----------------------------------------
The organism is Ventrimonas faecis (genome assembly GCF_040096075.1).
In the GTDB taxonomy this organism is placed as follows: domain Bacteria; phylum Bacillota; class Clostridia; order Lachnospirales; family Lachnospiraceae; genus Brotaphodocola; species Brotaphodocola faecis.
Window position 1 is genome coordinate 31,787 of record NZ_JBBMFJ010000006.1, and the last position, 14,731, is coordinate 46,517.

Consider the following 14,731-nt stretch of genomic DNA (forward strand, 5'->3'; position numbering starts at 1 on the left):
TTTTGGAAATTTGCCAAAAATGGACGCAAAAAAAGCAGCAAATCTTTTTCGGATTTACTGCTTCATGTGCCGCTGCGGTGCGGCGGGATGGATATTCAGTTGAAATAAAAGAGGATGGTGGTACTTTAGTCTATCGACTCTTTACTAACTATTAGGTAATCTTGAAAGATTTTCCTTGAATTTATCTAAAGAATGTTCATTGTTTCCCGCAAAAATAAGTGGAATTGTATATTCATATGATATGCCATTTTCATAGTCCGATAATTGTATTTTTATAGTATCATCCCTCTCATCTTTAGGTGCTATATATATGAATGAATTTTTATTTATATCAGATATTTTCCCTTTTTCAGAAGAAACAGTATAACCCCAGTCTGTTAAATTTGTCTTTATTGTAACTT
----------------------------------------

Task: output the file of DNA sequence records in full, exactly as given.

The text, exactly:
The organism is Ventrimonas faecis (genome assembly GCF_040096075.1).
In the GTDB taxonomy this organism is placed as follows: domain Bacteria; phylum Bacillota; class Clostridia; order Lachnospirales; family Lachnospiraceae; genus Brotaphodocola; species Brotaphodocola faecis.
Window position 1 is genome coordinate 31,787 of record NZ_JBBMFJ010000006.1, and the last position, 14,731, is coordinate 46,517.

Consider the following 14,731-nt stretch of genomic DNA (forward strand, 5'->3'; position numbering starts at 1 on the left):
TTTTGGAAATTTGCCAAAAATGGACGCAAAAAAAGCAGCAAATCTTTTTCGGATTTACTGCTTCATGTGCCGCTGCGGTGCGGCGGGATGGATATTCAGTTGAAATAAAAGAGGATGGTGGTACTTTAGTCTATCGACTCTTTACTAACTATTAGGTAATCTTGAAAGATTTTCCTTGAATTTATCTAAAGAATGTTCATTGTTTCCCGCAAAAATAAGTGGAATTGTATATTCATATGATATGCCATTTTCATAGTCCGATAATTGTATTTTTATAGTATCATCCCTCTCATCTTTAGGTGCTATATATATGAATGAATTTTTATTTATATCAGATATTTTCCCTTTTTCAGAAGAAACAGTATAACCCCAGTCTGTTAAATTTGTCTTTATTGTAACTT